Anyone who knows my wife will tell you that she is even-tempered, fair-minded, and emotionally generous.

As you might imagine, this isn't easy to live with.

Me, I am more of a fan of the adage: "If you don't have anything nice to say, come sit here by me." I am the sour to Jessica's sweet.

Call it balance.

The reason I bring up Jessica's maddening tendency toward insufferable kindness is that, up until recently, she has always dressed as a witch at Halloween. Not a princess. Not Cinderella. Not anything that might be seen as an extension of her basic nice self. Instead, each year, she would don a pointy black hat, paint her face green, and stand over a bubbling cauldron, stirring wickedly.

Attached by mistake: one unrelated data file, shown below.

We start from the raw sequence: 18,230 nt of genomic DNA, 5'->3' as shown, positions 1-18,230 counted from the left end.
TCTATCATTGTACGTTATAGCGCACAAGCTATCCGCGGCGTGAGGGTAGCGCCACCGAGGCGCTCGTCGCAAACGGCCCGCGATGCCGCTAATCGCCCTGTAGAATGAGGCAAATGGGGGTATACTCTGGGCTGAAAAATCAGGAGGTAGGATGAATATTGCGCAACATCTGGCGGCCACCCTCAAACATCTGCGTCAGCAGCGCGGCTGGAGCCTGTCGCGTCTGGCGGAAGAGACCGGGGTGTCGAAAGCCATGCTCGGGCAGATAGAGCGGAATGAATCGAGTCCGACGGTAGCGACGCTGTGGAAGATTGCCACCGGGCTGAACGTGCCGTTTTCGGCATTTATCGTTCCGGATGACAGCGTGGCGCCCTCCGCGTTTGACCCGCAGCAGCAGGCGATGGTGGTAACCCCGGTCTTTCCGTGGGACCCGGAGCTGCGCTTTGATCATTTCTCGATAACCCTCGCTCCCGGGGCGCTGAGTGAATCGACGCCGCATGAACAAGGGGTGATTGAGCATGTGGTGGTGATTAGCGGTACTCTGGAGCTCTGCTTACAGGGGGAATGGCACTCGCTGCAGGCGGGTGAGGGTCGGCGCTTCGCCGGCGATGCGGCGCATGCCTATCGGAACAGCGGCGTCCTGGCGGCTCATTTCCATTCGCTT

I wasn't into the theater of it all. But I must say I liked the ensemble.

Some guys like French maid's outfits. I happen to enjoy a nice witch's costume.

Her get-up was part of our overall approach to Halloween. Ours was one of those houses that took the night a little too seriously. We'd cobweb all the windows, hang plastic skulls and rubber bats from ceiling fans, and play a tape of spooky Halloween sounds - creaky doors, anguished cries, that sort of thing.

We didn't do this because we were big fans of Halloween. I, for one, never really liked costume parties. No, our immersion occurred because our son, Sam, was born the day before Halloween. Actually, about an hour and a half before Halloween. Starting early on Halloween morning, friends in costume visited, transforming our hospital room, already aglow with the magic of new birth, into a giddy wonderland of baseball players, fairies, ballerinas, and fantastic monsters. One couple brought a pumpkin with the words IT'S A BOY carved into it, which we lit and let shine in our window for the whole world to see.

Sam must have thought he was born into a Frank Zappa song.